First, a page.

Hallmarks and other markings 4. Date codes on Parker Pens Updated Oct In mid Parker began marking most pens and pencils with a date code, both the barrel and the nibs were marked, but lacking a date code doesn’t necessarily mean that the pen was made pre , since many imprints have been worn off with use. The first date codes, found for example on the Vacumatics, consists of two digits, the first one denoting the quarter of production, the second denoting the production year. Hence a “47” marking on a ‘s pen indicate that the pen was produced in the fourth quarter of , not , which is a common misconception. In the second quarter of this system was however changed to save production time, and a new date code, using a system of dots, was adopted. The stamp initially had three dots and for each quarter one dot was filed down leaving none for the fourth quarter. Since production was overlapping examples exist with either the imprint 28 or. Also, since this coding system extended over a decade, a pen marked 38 could be produced the third quarter either in or In a new system for the date coding was introduced where the two digits only indicated the year, not the quarter hence “50” means made in , this system was used in the US until and in Canada a few years longer..
How to Date a Parker 51 Fountain Pen
I also prefer very, very fine nibs, and they tend to present this sort of feel more than broader nibs. But why do certain nibs perform differently to others? Why is it that even two supposedly identical nibs can write differently to each other? What matters is how the nib is made, not what it is made from. There are normally one of a few main materials in the body of a nib:
From a Parker Pen ad. My grand-father gave me an old Parker 51 from for my birthday and it has been my pen since then. Find this Pin and more on Vintage Parker Fountain Pens by David Johns. dream piece of furniture with lots of little cubbies.
And there are a few things one can do to heighten this pleasure, and its feeling of ritual. Another is improving your handwriting. The nature of the tool requires more skill and attention on your part, but the experience is richer and the result sharper. Fountain pens work by managing the rate at which the ink flows through the pen. When the pen is held at an upright angle, ink from the reservoir is drawn downward by gravity, and goes through the feed and to the nib in a controlled fashion.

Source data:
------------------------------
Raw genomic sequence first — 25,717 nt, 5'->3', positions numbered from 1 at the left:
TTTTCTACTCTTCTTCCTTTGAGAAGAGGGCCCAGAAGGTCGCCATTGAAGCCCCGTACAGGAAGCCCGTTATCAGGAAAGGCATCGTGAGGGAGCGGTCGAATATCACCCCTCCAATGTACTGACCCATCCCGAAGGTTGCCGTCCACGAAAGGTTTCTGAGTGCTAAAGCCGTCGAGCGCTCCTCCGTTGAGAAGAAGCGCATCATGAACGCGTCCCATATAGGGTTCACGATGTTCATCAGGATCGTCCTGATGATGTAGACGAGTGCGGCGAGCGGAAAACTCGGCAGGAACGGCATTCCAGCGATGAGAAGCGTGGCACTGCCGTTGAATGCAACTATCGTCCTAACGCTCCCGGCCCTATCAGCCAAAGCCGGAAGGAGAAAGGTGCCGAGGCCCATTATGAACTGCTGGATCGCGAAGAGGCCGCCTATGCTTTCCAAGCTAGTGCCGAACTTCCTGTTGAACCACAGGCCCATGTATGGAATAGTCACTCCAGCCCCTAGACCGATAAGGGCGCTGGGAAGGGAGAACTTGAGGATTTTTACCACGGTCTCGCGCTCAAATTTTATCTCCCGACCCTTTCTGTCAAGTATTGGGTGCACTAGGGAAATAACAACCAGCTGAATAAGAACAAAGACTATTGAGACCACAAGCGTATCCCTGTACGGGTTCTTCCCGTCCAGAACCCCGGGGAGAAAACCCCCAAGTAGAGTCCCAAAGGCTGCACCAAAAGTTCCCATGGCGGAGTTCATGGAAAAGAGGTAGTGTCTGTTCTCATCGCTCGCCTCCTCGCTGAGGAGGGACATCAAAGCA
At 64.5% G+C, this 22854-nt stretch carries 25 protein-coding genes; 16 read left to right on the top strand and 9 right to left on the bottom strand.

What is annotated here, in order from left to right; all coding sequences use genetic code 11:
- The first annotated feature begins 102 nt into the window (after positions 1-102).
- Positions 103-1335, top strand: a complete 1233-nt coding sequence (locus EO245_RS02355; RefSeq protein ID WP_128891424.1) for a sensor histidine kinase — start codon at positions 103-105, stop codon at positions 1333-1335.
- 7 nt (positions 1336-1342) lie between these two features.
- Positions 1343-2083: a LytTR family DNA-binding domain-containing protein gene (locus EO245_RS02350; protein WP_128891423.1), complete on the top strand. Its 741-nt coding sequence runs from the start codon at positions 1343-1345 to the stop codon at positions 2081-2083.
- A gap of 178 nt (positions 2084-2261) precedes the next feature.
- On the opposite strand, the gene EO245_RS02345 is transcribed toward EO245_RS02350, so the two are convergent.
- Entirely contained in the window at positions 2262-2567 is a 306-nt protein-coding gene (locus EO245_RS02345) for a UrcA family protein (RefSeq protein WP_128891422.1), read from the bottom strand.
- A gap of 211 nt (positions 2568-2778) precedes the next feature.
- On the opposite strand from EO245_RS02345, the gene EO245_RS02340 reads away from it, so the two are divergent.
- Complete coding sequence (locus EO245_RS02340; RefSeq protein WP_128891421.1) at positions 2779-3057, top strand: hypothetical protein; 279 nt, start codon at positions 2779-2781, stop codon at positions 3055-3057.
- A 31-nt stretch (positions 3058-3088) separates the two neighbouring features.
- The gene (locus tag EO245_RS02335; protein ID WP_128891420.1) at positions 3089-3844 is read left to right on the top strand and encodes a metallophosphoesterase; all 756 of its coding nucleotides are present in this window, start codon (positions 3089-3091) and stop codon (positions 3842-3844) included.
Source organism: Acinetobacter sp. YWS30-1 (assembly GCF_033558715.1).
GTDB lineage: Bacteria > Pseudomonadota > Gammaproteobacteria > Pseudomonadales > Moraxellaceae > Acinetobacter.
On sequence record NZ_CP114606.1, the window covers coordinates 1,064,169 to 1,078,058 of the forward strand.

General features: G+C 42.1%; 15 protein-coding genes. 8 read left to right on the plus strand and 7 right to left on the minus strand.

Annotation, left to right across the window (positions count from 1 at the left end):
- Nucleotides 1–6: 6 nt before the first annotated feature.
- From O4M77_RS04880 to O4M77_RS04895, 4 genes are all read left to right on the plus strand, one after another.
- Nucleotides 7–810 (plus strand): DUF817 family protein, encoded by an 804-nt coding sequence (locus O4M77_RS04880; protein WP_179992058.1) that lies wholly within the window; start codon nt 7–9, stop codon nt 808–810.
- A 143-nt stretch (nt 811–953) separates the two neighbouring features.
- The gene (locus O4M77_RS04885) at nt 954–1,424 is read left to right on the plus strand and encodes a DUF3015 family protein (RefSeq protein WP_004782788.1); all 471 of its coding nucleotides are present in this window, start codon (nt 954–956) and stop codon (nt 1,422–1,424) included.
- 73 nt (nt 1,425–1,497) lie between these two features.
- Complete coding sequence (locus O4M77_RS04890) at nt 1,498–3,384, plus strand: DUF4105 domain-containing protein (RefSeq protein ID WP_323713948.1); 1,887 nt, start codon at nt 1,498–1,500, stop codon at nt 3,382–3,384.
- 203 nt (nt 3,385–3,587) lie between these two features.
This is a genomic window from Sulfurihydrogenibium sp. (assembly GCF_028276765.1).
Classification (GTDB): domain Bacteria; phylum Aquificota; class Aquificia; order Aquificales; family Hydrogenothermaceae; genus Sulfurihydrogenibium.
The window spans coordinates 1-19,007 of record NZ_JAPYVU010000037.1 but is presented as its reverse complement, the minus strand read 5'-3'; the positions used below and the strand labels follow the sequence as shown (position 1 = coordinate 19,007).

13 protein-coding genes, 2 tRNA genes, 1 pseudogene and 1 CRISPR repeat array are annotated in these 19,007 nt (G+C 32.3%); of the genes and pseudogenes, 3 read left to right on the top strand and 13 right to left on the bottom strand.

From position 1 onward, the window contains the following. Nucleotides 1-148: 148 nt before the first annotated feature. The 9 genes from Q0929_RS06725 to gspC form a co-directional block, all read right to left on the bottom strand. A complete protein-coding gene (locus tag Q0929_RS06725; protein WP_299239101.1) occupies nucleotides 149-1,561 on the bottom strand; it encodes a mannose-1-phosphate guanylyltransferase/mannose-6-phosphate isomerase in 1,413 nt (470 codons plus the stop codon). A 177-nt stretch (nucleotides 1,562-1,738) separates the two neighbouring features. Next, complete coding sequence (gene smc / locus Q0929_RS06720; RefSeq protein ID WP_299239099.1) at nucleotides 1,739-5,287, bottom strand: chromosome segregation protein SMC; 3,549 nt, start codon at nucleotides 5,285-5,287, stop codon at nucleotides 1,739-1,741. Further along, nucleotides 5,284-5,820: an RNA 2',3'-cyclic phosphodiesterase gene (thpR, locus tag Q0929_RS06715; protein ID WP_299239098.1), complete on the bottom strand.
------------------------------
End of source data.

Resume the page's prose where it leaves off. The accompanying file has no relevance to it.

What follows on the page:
Unless air is brought into the reservoir to replace the ink as it is used, a vacuum will build up that stops the flow. This created a capillary-esque mechanism that functioned by drawing ink into these small channels at the same time that air came back in over the fissures and entered the reservoir.
The modern fountain pen was born. You had to unscrew a portion of the barrel and use an eyedropper to fill the reservoir drop by drop. At the turn of the 20th century, companies began introducing self-filling reservoirs that allowed users to put the nib in the inkbottle and fill the reservoir by pulling a lever or twisting the barrel. Despite the introduction of the ballpoint pen in the early s, fountain pens maintained their dominance as the go-to writing instrument up until the mid-point of the century.
Today you can find countless forums and blogs dedicated to the virtues of this classic writing instrument. Here are a few reasons to give fountain pens a try:
Parker Company knew it had a winner. The pen was stylish but not flashy, durable but not clunky, and reliable but not overengineered. Over the next 31 years, the pen proved itself immensely popular. Tales are told of people who, unable to afford a whole pen, would purchase only a cap to clip in a pocket, giving the appearance of a complete pen. It was designed to be an everyday, hardworking, trouble-free, reliable writer.
Jul 19, · This slim ladies ring top fountain pen is fitted with a Parker Lucky Curve Pen made in USA gold nib. A lovely example of this vintage pen of the period.
Jump to summary chart For those of us concerned with when a pen was made, Parker is the sweetest of all makers, in that many of their pen actually have a date printed right on them. Not only the year, but which quarter of the year, will appear, giving a very clear sense of just how old the pen is. While modern Parkers that follow this practice mark only the barrel or cap of the pen, vintage pens generally have a code on the barrel and on the point.